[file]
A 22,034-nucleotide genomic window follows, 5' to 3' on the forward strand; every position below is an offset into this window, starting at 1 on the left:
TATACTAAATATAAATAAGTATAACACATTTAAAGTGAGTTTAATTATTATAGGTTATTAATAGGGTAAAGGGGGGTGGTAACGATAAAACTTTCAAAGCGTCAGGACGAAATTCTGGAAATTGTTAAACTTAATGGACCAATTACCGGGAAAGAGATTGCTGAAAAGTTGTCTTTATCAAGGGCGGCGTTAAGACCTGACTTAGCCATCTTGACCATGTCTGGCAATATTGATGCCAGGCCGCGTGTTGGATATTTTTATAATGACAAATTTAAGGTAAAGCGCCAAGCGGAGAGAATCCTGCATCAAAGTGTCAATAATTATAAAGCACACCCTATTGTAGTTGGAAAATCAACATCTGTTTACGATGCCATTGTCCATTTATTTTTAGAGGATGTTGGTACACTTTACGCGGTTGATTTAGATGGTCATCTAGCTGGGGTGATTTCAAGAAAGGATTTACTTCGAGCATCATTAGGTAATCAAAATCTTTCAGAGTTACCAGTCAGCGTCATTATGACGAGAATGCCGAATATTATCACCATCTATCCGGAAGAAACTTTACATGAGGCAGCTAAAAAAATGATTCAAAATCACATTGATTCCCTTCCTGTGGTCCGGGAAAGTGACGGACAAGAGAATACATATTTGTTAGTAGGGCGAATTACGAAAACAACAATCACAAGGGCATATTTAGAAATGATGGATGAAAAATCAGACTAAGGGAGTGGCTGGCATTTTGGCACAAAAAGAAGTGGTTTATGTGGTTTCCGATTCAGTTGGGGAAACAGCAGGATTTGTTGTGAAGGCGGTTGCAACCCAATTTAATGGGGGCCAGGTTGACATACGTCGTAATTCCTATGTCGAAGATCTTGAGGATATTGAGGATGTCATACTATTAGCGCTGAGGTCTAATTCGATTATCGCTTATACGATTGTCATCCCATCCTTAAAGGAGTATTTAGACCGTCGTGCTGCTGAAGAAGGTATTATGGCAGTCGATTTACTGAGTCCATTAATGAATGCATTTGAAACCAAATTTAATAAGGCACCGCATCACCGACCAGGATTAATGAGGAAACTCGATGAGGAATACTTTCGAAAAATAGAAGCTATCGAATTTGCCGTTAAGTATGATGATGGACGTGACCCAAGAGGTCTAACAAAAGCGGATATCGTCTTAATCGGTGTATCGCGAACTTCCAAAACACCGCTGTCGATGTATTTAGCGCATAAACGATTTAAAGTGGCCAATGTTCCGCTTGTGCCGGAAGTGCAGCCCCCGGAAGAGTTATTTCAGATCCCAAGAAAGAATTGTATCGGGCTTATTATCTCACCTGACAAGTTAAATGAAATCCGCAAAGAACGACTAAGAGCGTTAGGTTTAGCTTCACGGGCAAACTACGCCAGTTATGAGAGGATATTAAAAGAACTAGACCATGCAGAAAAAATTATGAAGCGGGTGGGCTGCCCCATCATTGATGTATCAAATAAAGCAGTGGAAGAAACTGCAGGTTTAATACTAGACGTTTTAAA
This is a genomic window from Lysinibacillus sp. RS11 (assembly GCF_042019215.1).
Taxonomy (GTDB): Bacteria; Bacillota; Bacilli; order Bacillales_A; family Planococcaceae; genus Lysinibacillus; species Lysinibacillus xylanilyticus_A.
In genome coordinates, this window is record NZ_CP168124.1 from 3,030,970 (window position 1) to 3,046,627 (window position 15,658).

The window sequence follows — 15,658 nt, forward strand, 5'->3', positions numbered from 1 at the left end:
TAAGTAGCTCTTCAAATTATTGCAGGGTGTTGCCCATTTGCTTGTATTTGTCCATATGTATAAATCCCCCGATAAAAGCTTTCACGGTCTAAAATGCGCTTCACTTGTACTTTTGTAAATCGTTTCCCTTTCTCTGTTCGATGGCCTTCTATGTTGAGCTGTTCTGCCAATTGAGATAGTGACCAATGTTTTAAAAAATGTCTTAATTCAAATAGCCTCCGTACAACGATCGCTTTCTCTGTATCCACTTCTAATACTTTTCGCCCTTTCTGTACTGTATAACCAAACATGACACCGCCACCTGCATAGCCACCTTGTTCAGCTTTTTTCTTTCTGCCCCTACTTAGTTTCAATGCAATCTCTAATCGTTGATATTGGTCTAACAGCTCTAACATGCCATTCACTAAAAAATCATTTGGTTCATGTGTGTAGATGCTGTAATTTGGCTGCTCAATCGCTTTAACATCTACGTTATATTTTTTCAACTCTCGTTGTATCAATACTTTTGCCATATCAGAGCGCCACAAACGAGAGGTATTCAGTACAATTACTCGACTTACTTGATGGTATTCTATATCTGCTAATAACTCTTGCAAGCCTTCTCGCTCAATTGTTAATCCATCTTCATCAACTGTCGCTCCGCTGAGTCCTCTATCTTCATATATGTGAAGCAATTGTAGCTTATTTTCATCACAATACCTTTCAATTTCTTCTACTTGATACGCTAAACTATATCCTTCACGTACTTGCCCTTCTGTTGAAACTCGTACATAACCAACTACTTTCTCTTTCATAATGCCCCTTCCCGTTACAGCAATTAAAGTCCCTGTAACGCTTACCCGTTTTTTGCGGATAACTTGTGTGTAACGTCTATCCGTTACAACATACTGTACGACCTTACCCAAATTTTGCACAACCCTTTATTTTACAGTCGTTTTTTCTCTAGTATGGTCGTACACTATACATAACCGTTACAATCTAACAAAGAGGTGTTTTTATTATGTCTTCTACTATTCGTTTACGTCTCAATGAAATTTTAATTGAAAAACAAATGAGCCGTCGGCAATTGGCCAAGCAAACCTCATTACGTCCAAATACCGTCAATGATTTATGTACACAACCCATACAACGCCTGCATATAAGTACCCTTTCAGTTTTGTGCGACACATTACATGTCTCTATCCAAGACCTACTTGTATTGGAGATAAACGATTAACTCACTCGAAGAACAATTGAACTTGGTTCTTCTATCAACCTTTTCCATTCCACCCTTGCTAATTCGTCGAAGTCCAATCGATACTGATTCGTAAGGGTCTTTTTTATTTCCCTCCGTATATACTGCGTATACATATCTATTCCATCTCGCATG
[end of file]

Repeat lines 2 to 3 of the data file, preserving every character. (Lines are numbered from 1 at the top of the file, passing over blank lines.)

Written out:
TATACTAAATATAAATAAGTATAACACATTTAAAGTGAGTTTAATTATTATAGGTTATTAATAGGGTAAAGGGGGGTGGTAACGATAAAACTTTCAAAGCGTCAGGACGAAATTCTGGAAATTGTTAAACTTAATGGACCAATTACCGGGAAAGAGATTGCTGAAAAGTTGTCTTTATCAAGGGCGGCGTTAAGACCTGACTTAGCCATCTTGACCATGTCTGGCAATATTGATGCCAGGCCGCGTGTTGGATATTTTTATAATGACAAATTTAAGGTAAAGCGCCAAGCGGAGAGAATCCTGCATCAAAGTGTCAATAATTATAAAGCACACCCTATTGTAGTTGGAAAATCAACATCTGTTTACGATGCCATTGTCCATTTATTTTTAGAGGATGTTGGTACACTTTACGCGGTTGATTTAGATGGTCATCTAGCTGGGGTGATTTCAAGAAAGGATTTACTTCGAGCATCATTAGGTAATCAAAATCTTTCAGAGTTACCAGTCAGCGTCATTATGACGAGAATGCCGAATATTATCACCATCTATCCGGAAGAAACTTTACATGAGGCAGCTAAAAAAATGATTCAAAATCACATTGATTCCCTTCCTGTGGTCCGGGAAAGTGACGGACAAGAGAATACATATTTGTTAGTAGGGCGAATTACGAAAACAACAATCACAAGGGCATATTTAGAAATGATGGATGAAAAATCAGACTAAGGGAGTGGCTGGCATTTTGGCACAAAAAGAAGTGGTTTATGTGGTTTCCGATTCAGTTGGGGAAACAGCAGGATTTGTTGTGAAGGCGGTTGCAACCCAATTTAATGGGGGCCAGGTTGACATACGTCGTAATTCCTATGTCGAAGATCTTGAGGATATTGAGGATGTCATACTATTAGCGCTGAGGTCTAATTCGATTATCGCTTATACGATTGTCATCCCATCCTTAAAGGAGTATTTAGACCGTCGTGCTGCTGAAGAAGGTATTATGGCAGTCGATTTACTGAGTCCATTAATGAATGCATTTGAAACCAAATTTAATAAGGCACCGCATCACCGACCAGGATTAATGAGGAAACTCGATGAGGAATACTTTCGAAAAATAGAAGCTATCGAATTTGCCGTTAAGTATGATGATGGACGTGACCCAAGAGGTCTAACAAAAGCGGATATCGTCTTAATCGGTGTATCGCGAACTTCCAAAACACCGCTGTCGATGTATTTAGCGCATAAACGATTTAAAGTGGCCAATGTTCCGCTTGTGCCGGAAGTGCAGCCCCCGGAAGAGTTATTTCAGATCCCAAGAAAGAATTGTATCGGGCTTATTATCTCACCTGACAAGTTAAATGAAATCCGCAAAGAACGACTAAGAGCGTTAGGTTTAGCTTCACGGGCAAACTACGCCAGTTATGAGAGGATATTAAAAGAACTAGACCATGCAGAAAAAATTATGAAGCGGGTGGGCTGCCCCATCATTGATGTATCAAATAAAGCAGTGGAAGAAACTGCAGGTTTAATACTAGACGTTTTAAA
This is a genomic window from Lysinibacillus sp. RS11 (assembly GCF_042019215.1).